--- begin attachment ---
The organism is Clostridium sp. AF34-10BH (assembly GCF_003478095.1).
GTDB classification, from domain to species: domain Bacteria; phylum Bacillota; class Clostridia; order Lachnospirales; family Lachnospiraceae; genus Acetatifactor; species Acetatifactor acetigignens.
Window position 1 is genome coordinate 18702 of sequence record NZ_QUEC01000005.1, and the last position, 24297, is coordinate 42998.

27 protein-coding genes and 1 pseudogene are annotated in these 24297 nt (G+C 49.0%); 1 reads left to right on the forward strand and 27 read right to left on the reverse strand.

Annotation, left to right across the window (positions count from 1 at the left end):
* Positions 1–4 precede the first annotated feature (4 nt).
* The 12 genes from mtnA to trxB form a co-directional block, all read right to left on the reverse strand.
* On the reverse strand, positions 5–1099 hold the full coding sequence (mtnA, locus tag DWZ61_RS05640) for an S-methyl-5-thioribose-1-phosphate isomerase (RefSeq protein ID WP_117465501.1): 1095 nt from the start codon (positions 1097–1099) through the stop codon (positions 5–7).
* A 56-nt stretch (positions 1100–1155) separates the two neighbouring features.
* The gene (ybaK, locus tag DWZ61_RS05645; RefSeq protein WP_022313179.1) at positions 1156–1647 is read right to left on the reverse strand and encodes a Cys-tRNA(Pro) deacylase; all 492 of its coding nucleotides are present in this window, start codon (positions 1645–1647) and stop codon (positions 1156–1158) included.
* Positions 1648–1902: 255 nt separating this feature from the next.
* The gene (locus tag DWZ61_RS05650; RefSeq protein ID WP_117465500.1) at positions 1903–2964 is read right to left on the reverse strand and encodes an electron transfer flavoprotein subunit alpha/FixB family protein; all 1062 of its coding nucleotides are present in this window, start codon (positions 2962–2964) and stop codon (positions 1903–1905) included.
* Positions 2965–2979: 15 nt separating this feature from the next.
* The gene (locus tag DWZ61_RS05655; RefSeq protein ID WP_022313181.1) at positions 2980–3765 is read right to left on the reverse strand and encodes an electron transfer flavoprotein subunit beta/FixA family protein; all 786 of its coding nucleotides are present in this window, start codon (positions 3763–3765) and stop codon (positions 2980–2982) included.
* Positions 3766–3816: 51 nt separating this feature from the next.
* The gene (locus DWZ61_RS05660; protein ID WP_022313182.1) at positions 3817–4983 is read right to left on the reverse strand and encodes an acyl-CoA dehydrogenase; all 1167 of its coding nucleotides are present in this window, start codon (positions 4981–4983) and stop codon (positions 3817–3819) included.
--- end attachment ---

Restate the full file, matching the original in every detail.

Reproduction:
The organism is Clostridium sp. AF34-10BH (assembly GCF_003478095.1).
GTDB classification, from domain to species: domain Bacteria; phylum Bacillota; class Clostridia; order Lachnospirales; family Lachnospiraceae; genus Acetatifactor; species Acetatifactor acetigignens.
Window position 1 is genome coordinate 18702 of sequence record NZ_QUEC01000005.1, and the last position, 24297, is coordinate 42998.

27 protein-coding genes and 1 pseudogene are annotated in these 24297 nt (G+C 49.0%); 1 reads left to right on the forward strand and 27 read right to left on the reverse strand.

Annotation, left to right across the window (positions count from 1 at the left end):
* Positions 1–4 precede the first annotated feature (4 nt).
* The 12 genes from mtnA to trxB form a co-directional block, all read right to left on the reverse strand.
* On the reverse strand, positions 5–1099 hold the full coding sequence (mtnA, locus tag DWZ61_RS05640) for an S-methyl-5-thioribose-1-phosphate isomerase (RefSeq protein ID WP_117465501.1): 1095 nt from the start codon (positions 1097–1099) through the stop codon (positions 5–7).
* A 56-nt stretch (positions 1100–1155) separates the two neighbouring features.
* The gene (ybaK, locus tag DWZ61_RS05645; RefSeq protein WP_022313179.1) at positions 1156–1647 is read right to left on the reverse strand and encodes a Cys-tRNA(Pro) deacylase; all 492 of its coding nucleotides are present in this window, start codon (positions 1645–1647) and stop codon (positions 1156–1158) included.
* Positions 1648–1902: 255 nt separating this feature from the next.
* The gene (locus tag DWZ61_RS05650; RefSeq protein ID WP_117465500.1) at positions 1903–2964 is read right to left on the reverse strand and encodes an electron transfer flavoprotein subunit alpha/FixB family protein; all 1062 of its coding nucleotides are present in this window, start codon (positions 2962–2964) and stop codon (positions 1903–1905) included.
* Positions 2965–2979: 15 nt separating this feature from the next.
* The gene (locus tag DWZ61_RS05655; RefSeq protein ID WP_022313181.1) at positions 2980–3765 is read right to left on the reverse strand and encodes an electron transfer flavoprotein subunit beta/FixA family protein; all 786 of its coding nucleotides are present in this window, start codon (positions 3763–3765) and stop codon (positions 2980–2982) included.
* Positions 3766–3816: 51 nt separating this feature from the next.
* The gene (locus DWZ61_RS05660; protein ID WP_022313182.1) at positions 3817–4983 is read right to left on the reverse strand and encodes an acyl-CoA dehydrogenase; all 1167 of its coding nucleotides are present in this window, start codon (positions 4981–4983) and stop codon (positions 3817–3819) included.